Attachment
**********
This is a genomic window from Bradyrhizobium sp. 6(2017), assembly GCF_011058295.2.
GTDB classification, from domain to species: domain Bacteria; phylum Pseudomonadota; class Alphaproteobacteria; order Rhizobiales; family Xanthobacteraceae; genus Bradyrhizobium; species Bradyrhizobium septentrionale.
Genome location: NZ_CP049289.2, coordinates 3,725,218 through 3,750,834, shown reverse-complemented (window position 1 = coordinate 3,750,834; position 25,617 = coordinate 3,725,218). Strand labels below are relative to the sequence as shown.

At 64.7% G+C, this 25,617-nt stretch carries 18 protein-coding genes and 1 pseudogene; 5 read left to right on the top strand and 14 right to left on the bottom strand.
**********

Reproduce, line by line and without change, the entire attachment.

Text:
This is a genomic window from Bradyrhizobium sp. 6(2017), assembly GCF_011058295.2.
GTDB classification, from domain to species: domain Bacteria; phylum Pseudomonadota; class Alphaproteobacteria; order Rhizobiales; family Xanthobacteraceae; genus Bradyrhizobium; species Bradyrhizobium septentrionale.
Genome location: NZ_CP049289.2, coordinates 3,725,218 through 3,750,834, shown reverse-complemented (window position 1 = coordinate 3,750,834; position 25,617 = coordinate 3,725,218). Strand labels below are relative to the sequence as shown.

At 64.7% G+C, this 25,617-nt stretch carries 18 protein-coding genes and 1 pseudogene; 5 read left to right on the top strand and 14 right to left on the bottom strand.